PSR Data Science
Storing, managing, standardizing and publishing the vast amounts of data produced by biomedical research is a critical mission for the National Institutes of Health. In support of this effort, NIH has just released its first Strategic Plan for Data Science that provides a roadmap for modernizing the NIH-funded biomedical data science ecosystem. Over the course of the next year, NIH will begin implementing its strategy, with some elements of the plan already underway. NIH will continue to seek community input during the implementation phase.
Accessible, well-organized, secure, and efficiently operated data resources are critical to modern scientific inquiry. By maximizing the value of data generated through NIH-funded efforts, the pace of biomedical discoveries and medical breakthroughs for better health outcomes can be substantially accelerated. To keep pace with rapid changes in biomedical data science, NIH will work to address the:
- findability, interconnectivity, and interoperability of NIH-funded biomedical data sets and resources
- integration of existing data management tools and development of new ones
- universalizing innovative algorithms and tools created by academic scientists into enterprise-ready resources that meet industry standards of ease of use and efficiency of operation
- growing costs of data management
To advance NIH data science across the extramural and intramural research communities, the agency will hire a Chief Data Strategist. This management function will guide the development and implementation of NIH’s data science activities and provide leadership within the broader biomedical research data ecosystem. Jon R. Lorsch, Ph.D., director of the National Institute of General Medical Sciences, is currently available to comment on this strategic plan.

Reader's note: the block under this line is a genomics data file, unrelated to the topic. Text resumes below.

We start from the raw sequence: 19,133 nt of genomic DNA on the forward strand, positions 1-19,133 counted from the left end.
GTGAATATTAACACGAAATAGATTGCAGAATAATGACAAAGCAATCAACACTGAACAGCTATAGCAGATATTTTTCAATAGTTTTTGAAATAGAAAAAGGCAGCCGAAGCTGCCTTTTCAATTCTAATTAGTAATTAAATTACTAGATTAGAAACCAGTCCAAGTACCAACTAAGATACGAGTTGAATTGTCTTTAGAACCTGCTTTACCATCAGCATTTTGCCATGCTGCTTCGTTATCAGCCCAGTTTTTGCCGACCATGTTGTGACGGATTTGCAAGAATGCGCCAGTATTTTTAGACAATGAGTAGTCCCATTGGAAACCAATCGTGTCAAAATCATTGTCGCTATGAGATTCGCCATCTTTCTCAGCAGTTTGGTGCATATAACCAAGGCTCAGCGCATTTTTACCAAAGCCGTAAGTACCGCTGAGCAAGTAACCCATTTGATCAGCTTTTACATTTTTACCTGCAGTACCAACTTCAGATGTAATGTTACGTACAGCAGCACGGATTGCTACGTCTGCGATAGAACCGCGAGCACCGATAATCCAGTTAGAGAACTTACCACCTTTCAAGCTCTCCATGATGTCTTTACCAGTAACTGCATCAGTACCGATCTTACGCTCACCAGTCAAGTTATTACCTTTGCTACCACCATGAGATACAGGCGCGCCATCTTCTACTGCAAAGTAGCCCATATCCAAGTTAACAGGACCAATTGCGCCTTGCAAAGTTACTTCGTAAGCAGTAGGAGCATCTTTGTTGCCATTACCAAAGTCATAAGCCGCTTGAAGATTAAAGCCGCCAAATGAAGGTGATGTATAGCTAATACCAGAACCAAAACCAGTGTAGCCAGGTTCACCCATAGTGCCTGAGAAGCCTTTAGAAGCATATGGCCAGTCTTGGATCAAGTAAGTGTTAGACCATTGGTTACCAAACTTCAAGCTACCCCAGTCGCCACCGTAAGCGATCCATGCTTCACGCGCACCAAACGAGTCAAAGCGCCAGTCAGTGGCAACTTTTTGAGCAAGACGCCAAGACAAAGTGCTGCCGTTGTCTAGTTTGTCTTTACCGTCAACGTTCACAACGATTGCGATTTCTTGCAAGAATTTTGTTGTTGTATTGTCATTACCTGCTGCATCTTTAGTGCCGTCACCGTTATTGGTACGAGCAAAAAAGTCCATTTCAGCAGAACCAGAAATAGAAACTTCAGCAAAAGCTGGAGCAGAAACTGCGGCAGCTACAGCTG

Learning, Networking, and Sharing: Report on the April 10-11 NNLM Research Data Management Course Capstone Summit
by Andrea Lynch, MLIS
Scholarly Communications Librarian
Lee Graff Medical & Scientific Library
City of Hope
As part of the culmination of the NNLM Biomedical and Health Research Data Management for Librarians spring 2018 course (NNLM RDM course), a two-day Capstone Summit was held April 10-11, 2018, at the NIH campus in Bethesda, Md. Over 40 medical and health sciences librarians attended the impactful event, along with representatives from the National Library of Medicine (NLM) and various team members from the National Network of Libraries of Medicine (NNLM) regional network offices. It was a great opportunity to meet (in-person) fellow cohort participants as well as to get to know our NLM and NNLM colleagues while getting feedback on our Capstone Project plans.Research Data Management Capstone Summit Attendees
The first day began with a meet & greet and a welcome from the NLM and NNLM representatives. We then had an opportunity to meet our mentors as well as fellow mentees supported by our assigned mentor. Then came the part of the event I was most anticipating, a presentation by NLM Director, Dr. Patricia Flatley Brennan. She highlighted the NLM Strategic Plan and addressed a myriad of questions. We then presented our Capstone Projects in small groups and received feedback from our peers and other course mentors. We enjoyed a delicious lunch, then went back to work participating in roundtable discussions on topics such as scalability and tools & technology supporting research data management programs and services. We were then fortunate enough to hear a presentation by a panel of experts at NLM and NIH, including Dr. Dina Demner-Fushman from NLM; Dr. Ben Busby of NCBI; and Lisa Federer of the NIH Library. We ended the day with an activity where we each wrote our best idea pertaining to research data management program success, and then collectively and anonymously rated each idea to come up with the handful of best ideas amongst the group.